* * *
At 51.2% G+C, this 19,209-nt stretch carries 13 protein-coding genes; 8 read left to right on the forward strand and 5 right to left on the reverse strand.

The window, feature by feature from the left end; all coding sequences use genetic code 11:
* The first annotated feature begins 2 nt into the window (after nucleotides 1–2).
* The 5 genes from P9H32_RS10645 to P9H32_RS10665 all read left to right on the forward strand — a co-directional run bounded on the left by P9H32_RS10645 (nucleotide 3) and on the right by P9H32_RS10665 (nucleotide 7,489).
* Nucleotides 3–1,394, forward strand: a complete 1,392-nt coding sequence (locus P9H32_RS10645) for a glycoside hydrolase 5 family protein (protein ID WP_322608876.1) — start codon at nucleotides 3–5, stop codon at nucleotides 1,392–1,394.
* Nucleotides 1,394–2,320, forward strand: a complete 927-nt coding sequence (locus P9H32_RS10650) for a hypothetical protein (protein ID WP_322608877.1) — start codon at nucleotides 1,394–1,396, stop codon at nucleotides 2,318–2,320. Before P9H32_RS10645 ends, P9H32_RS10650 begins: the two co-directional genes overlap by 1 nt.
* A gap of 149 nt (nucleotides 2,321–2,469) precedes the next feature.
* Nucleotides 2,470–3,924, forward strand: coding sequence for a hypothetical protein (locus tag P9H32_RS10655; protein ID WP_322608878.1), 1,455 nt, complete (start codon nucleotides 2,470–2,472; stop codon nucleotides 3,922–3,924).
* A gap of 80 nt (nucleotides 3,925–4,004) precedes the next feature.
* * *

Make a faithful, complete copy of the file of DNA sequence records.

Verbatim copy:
At 51.2% G+C, this 19,209-nt stretch carries 13 protein-coding genes; 8 read left to right on the forward strand and 5 right to left on the reverse strand.

The window, feature by feature from the left end; all coding sequences use genetic code 11:
* The first annotated feature begins 2 nt into the window (after nucleotides 1–2).
* The 5 genes from P9H32_RS10645 to P9H32_RS10665 all read left to right on the forward strand — a co-directional run bounded on the left by P9H32_RS10645 (nucleotide 3) and on the right by P9H32_RS10665 (nucleotide 7,489).
* Nucleotides 3–1,394, forward strand: a complete 1,392-nt coding sequence (locus P9H32_RS10645) for a glycoside hydrolase 5 family protein (protein ID WP_322608876.1) — start codon at nucleotides 3–5, stop codon at nucleotides 1,392–1,394.
* Nucleotides 1,394–2,320, forward strand: a complete 927-nt coding sequence (locus P9H32_RS10650) for a hypothetical protein (protein ID WP_322608877.1) — start codon at nucleotides 1,394–1,396, stop codon at nucleotides 2,318–2,320. Before P9H32_RS10645 ends, P9H32_RS10650 begins: the two co-directional genes overlap by 1 nt.
* A gap of 149 nt (nucleotides 2,321–2,469) precedes the next feature.
* Nucleotides 2,470–3,924, forward strand: coding sequence for a hypothetical protein (locus tag P9H32_RS10655; protein ID WP_322608878.1), 1,455 nt, complete (start codon nucleotides 2,470–2,472; stop codon nucleotides 3,922–3,924).
* A gap of 80 nt (nucleotides 3,925–4,004) precedes the next feature.